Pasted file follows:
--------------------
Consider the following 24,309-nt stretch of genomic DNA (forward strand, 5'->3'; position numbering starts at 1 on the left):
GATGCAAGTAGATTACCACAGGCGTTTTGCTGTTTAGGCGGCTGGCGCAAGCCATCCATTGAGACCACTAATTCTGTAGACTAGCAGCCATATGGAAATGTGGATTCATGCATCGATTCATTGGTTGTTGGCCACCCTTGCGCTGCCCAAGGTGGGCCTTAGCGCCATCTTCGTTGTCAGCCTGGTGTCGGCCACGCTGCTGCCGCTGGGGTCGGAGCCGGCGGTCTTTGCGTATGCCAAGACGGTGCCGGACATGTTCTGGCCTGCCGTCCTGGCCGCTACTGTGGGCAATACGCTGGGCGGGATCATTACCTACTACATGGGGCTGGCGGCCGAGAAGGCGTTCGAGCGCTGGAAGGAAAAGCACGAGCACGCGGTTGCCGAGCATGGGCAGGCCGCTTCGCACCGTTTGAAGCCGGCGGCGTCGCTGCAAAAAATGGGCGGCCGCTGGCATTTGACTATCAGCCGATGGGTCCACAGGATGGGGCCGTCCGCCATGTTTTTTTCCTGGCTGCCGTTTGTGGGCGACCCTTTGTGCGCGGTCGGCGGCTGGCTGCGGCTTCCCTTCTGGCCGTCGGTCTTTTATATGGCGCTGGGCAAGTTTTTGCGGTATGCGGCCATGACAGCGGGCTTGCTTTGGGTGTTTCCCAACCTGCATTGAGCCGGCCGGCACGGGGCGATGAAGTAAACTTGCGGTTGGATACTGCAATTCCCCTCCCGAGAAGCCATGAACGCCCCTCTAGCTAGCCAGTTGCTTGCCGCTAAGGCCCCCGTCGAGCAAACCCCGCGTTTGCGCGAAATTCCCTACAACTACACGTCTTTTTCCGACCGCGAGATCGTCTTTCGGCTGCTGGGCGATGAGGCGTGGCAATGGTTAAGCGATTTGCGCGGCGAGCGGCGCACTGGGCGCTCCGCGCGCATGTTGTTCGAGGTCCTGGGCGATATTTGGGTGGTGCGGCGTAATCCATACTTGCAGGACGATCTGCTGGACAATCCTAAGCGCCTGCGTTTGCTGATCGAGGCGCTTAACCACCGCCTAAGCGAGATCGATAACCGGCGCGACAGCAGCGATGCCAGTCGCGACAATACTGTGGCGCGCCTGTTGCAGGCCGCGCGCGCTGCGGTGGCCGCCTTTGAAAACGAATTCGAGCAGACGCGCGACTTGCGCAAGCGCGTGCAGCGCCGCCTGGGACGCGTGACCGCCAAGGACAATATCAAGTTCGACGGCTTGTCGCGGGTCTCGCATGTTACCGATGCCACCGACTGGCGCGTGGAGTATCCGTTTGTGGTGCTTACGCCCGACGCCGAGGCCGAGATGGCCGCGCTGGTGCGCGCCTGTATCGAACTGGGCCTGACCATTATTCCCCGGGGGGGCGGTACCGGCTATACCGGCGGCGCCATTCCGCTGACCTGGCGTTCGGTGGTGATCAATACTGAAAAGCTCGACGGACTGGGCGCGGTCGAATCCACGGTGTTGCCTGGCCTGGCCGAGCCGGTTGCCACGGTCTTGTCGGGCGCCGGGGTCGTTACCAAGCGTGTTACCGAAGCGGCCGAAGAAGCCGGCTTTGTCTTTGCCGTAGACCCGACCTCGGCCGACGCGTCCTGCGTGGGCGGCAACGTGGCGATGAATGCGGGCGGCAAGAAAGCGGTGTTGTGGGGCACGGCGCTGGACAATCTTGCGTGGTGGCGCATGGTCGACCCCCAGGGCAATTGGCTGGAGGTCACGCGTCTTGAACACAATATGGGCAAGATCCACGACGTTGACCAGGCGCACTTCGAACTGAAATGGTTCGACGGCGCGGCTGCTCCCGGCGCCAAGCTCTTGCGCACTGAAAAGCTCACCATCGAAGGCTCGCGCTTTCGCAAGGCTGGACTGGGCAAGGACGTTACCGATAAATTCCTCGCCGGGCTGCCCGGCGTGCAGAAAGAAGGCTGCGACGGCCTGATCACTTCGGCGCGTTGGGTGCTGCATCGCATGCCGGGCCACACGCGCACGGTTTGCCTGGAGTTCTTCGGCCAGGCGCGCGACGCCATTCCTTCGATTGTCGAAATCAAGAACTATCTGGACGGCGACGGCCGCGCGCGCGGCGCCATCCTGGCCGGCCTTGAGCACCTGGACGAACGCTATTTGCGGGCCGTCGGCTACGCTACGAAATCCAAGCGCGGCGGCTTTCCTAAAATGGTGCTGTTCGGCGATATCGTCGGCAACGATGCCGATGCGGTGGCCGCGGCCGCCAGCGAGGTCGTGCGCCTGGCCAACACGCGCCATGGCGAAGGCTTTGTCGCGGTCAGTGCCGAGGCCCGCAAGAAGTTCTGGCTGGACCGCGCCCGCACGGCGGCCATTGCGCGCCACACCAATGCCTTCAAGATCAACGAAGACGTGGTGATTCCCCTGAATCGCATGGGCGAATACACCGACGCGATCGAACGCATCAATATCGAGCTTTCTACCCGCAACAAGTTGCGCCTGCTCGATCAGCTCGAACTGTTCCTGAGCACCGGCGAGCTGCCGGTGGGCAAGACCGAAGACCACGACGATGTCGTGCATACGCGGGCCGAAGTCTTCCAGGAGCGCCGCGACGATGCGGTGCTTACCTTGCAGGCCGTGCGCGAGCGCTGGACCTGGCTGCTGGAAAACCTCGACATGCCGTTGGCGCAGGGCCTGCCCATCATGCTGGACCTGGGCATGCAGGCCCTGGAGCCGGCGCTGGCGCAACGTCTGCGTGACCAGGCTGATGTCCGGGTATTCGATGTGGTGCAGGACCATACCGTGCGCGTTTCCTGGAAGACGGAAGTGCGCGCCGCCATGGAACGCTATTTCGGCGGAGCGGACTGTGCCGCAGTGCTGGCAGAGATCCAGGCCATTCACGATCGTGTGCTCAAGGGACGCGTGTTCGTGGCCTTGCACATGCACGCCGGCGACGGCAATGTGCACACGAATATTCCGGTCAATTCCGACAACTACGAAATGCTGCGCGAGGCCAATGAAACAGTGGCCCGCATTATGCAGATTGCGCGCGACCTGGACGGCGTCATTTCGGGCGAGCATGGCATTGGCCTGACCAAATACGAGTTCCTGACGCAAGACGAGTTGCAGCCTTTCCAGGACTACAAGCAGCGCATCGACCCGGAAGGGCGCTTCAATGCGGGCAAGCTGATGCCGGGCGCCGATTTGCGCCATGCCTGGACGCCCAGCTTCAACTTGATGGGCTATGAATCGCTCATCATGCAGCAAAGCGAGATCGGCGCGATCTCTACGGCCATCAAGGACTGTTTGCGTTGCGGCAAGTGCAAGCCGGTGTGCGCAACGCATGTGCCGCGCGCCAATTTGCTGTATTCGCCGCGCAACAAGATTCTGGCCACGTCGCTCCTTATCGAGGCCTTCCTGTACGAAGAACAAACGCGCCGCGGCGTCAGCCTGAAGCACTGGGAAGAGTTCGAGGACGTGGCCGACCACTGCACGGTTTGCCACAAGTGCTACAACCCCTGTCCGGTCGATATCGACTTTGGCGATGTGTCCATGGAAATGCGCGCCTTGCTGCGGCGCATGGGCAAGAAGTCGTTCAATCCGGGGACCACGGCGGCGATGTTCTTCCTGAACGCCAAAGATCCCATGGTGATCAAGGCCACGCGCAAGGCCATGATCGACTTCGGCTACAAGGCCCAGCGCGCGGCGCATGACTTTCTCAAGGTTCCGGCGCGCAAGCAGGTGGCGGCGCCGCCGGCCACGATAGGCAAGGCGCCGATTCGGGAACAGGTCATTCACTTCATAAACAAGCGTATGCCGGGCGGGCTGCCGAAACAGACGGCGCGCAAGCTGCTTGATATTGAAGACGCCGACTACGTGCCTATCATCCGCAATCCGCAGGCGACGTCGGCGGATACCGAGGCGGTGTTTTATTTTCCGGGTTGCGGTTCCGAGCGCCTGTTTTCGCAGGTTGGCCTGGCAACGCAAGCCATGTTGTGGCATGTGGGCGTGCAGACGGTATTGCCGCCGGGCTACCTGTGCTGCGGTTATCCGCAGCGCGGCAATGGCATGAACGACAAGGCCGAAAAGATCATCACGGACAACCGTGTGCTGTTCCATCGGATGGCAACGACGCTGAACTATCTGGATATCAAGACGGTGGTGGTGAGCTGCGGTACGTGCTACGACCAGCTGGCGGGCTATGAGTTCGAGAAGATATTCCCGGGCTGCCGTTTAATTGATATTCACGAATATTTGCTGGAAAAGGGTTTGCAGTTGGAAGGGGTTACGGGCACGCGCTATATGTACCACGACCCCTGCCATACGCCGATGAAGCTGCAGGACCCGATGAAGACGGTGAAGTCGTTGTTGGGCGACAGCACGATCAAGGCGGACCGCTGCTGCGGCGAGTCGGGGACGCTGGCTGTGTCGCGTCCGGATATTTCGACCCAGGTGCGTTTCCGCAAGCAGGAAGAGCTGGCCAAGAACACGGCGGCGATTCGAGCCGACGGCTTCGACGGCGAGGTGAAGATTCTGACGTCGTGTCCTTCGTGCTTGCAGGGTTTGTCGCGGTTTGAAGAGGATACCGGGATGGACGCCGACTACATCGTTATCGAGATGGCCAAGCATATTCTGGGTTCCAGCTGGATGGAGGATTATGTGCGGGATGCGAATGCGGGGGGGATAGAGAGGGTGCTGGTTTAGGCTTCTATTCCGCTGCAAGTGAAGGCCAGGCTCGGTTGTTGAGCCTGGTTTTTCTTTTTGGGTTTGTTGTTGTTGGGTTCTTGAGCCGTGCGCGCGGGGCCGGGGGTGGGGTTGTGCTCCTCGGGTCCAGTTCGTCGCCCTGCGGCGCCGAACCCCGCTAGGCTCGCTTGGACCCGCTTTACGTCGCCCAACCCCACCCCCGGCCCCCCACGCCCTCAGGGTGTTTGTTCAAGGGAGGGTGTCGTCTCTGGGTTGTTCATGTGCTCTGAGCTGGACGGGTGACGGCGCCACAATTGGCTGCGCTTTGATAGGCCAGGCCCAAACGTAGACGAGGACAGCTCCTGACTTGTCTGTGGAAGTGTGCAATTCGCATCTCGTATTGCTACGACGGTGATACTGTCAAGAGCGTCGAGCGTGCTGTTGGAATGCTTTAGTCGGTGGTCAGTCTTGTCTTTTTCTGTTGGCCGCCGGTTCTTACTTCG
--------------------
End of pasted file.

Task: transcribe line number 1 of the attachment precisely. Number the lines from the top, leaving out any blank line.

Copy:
Consider the following 24,309-nt stretch of genomic DNA (forward strand, 5'->3'; position numbering starts at 1 on the left):